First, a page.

Is A Traditional Website Still Effective Website Design?

Posted by Jessica Jones Jul 27, 2016 2:17:58 PM

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In technology, one of the greatest living histories of evolution that we use on a daily basis is the Internet. The leaps and bounds that the Internet has been able to cast into the realm of possibility is astounding. From Wifi to social media and even live streaming, the way we interact with the world is not only mobile but even smaller as well, i.e., smartphones and tablets.

Yet with the Internet, we can’t forget websites. From tiled photo backgrounds of MySpace profiles to interactive websites from companies like HP & HubSpot, this evolution has grown in its own right.

Let’s take a look back at the evolution of the website and breakdown whether not traditional web design is still effective in today’s technological world.

The first website graced us in 1991. It was comprised of all text. Remember, “high-speed Internet” was quite a ways off. So these sites were built light and ready for those painfully slow dial up speeds.

The mid-90’s brought us graphics including the animated GIF and websites were all about designing with columns, rows, navigation elements, and JavaScript enabled scrolling text—all aimed to knock our socks off...and they did!

 

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The late-90’s began to focus on the visitor. Flash made its appearance—enabling more sophisticated animation. Due to its ubiquitous browser support, Flash also was used to launch video playback.  The use of 3D buttons came about along with bright color changes. And of course with Flash came huge, mind-boggling splash pages with animated images and complex navigation.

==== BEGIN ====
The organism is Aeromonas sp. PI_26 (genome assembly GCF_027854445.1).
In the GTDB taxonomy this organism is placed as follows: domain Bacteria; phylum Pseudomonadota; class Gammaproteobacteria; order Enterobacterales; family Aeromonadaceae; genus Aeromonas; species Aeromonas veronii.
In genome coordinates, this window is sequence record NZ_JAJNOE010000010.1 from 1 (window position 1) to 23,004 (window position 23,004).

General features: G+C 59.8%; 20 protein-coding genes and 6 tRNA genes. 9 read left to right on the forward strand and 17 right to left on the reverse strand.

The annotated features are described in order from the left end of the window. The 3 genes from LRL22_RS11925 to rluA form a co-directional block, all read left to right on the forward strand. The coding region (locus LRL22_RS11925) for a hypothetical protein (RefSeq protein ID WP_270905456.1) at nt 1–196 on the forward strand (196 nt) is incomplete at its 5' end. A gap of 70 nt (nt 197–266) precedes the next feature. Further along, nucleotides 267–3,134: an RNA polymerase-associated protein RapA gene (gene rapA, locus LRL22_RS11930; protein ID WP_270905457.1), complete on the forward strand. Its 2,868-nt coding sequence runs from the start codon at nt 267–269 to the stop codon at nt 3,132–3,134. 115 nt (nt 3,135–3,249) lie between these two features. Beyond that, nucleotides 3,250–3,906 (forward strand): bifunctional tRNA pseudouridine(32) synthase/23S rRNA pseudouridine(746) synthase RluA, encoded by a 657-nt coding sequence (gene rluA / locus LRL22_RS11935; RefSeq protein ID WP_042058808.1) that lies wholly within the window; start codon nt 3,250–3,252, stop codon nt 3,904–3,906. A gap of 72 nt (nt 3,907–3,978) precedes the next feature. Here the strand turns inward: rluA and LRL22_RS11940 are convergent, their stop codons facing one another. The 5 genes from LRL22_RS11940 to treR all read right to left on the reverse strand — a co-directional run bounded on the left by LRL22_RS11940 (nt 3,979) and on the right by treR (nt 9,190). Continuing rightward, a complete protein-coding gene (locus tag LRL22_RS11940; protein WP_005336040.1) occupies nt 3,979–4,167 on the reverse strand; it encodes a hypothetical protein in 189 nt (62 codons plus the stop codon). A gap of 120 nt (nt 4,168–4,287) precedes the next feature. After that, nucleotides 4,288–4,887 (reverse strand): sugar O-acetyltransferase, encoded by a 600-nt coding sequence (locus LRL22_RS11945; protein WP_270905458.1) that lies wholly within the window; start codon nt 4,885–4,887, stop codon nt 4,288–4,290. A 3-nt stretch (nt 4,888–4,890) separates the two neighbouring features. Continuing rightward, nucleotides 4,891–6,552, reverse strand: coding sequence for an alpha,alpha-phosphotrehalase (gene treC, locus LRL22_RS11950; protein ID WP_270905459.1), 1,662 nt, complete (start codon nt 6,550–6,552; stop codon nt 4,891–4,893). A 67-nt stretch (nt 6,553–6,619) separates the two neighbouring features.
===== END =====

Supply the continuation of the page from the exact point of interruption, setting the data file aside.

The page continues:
The early 2000’s hurdled us into the now! Design became the name of the game and the focus was driven with CSS (cascading style sheets)—causing developers to become interested in predicting the user’s next move.

The mid-2000’s gave us more mature interactivity, a crucial component of the modern websites of today. Web 2.0 was introduced which allowed users to interact with each other. The focus of these websites became SEO (search engine optimization) driven, which focused on getting your site seen through long tailed keywords—hopefully created around your buyer personas.

 

I get very uncomfortable when someone makes a design decision without customer contact.—Dan Ritzenthaler